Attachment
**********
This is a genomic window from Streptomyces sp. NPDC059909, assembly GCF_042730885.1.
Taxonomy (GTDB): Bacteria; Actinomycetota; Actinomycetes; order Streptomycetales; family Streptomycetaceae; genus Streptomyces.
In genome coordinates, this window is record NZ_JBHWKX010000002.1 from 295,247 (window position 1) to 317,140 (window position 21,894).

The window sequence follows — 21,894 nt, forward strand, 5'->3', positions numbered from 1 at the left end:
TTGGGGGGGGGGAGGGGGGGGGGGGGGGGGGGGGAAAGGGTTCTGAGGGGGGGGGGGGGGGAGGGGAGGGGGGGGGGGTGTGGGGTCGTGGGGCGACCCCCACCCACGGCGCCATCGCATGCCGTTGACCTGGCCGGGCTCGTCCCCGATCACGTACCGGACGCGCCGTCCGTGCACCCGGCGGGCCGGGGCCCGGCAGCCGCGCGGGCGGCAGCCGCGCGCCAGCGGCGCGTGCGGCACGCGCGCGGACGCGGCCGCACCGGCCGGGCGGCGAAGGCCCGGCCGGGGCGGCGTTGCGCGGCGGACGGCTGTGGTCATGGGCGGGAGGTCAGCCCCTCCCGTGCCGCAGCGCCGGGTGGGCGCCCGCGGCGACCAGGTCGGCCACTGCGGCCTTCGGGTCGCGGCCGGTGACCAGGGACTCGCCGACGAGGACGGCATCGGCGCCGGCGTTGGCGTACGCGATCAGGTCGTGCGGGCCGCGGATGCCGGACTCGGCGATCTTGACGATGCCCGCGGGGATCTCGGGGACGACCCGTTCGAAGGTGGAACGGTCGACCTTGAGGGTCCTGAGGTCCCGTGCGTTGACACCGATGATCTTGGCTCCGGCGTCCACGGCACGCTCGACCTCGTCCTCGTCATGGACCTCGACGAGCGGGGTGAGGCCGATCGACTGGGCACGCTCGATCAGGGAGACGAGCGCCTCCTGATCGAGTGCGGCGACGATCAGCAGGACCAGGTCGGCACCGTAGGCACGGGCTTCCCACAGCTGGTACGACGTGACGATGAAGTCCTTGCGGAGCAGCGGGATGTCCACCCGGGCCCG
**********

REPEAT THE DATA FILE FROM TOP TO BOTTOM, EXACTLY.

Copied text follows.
This is a genomic window from Streptomyces sp. NPDC059909, assembly GCF_042730885.1.
Taxonomy (GTDB): Bacteria; Actinomycetota; Actinomycetes; order Streptomycetales; family Streptomycetaceae; genus Streptomyces.
In genome coordinates, this window is record NZ_JBHWKX010000002.1 from 295,247 (window position 1) to 317,140 (window position 21,894).

The window sequence follows — 21,894 nt, forward strand, 5'->3', positions numbered from 1 at the left end:
TTGGGGGGGGGGAGGGGGGGGGGGGGGGGGGGGGAAAGGGTTCTGAGGGGGGGGGGGGGGGAGGGGAGGGGGGGGGGGTGTGGGGTCGTGGGGCGACCCCCACCCACGGCGCCATCGCATGCCGTTGACCTGGCCGGGCTCGTCCCCGATCACGTACCGGACGCGCCGTCCGTGCACCCGGCGGGCCGGGGCCCGGCAGCCGCGCGGGCGGCAGCCGCGCGCCAGCGGCGCGTGCGGCACGCGCGCGGACGCGGCCGCACCGGCCGGGCGGCGAAGGCCCGGCCGGGGCGGCGTTGCGCGGCGGACGGCTGTGGTCATGGGCGGGAGGTCAGCCCCTCCCGTGCCGCAGCGCCGGGTGGGCGCCCGCGGCGACCAGGTCGGCCACTGCGGCCTTCGGGTCGCGGCCGGTGACCAGGGACTCGCCGACGAGGACGGCATCGGCGCCGGCGTTGGCGTACGCGATCAGGTCGTGCGGGCCGCGGATGCCGGACTCGGCGATCTTGACGATGCCCGCGGGGATCTCGGGGACGACCCGTTCGAAGGTGGAACGGTCGACCTTGAGGGTCCTGAGGTCCCGTGCGTTGACACCGATGATCTTGGCTCCGGCGTCCACGGCACGCTCGACCTCGTCCTCGTCATGGACCTCGACGAGCGGGGTGAGGCCGATCGACTGGGCACGCTCGATCAGGGAGACGAGCGCCTCCTGATCGAGTGCGGCGACGATCAGCAGGACCAGGTCGGCACCGTAGGCACGGGCTTCCCACAGCTGGTACGACGTGACGATGAAGTCCTTGCGGAGCAGCGGGATGTCCACCCGGGCCCG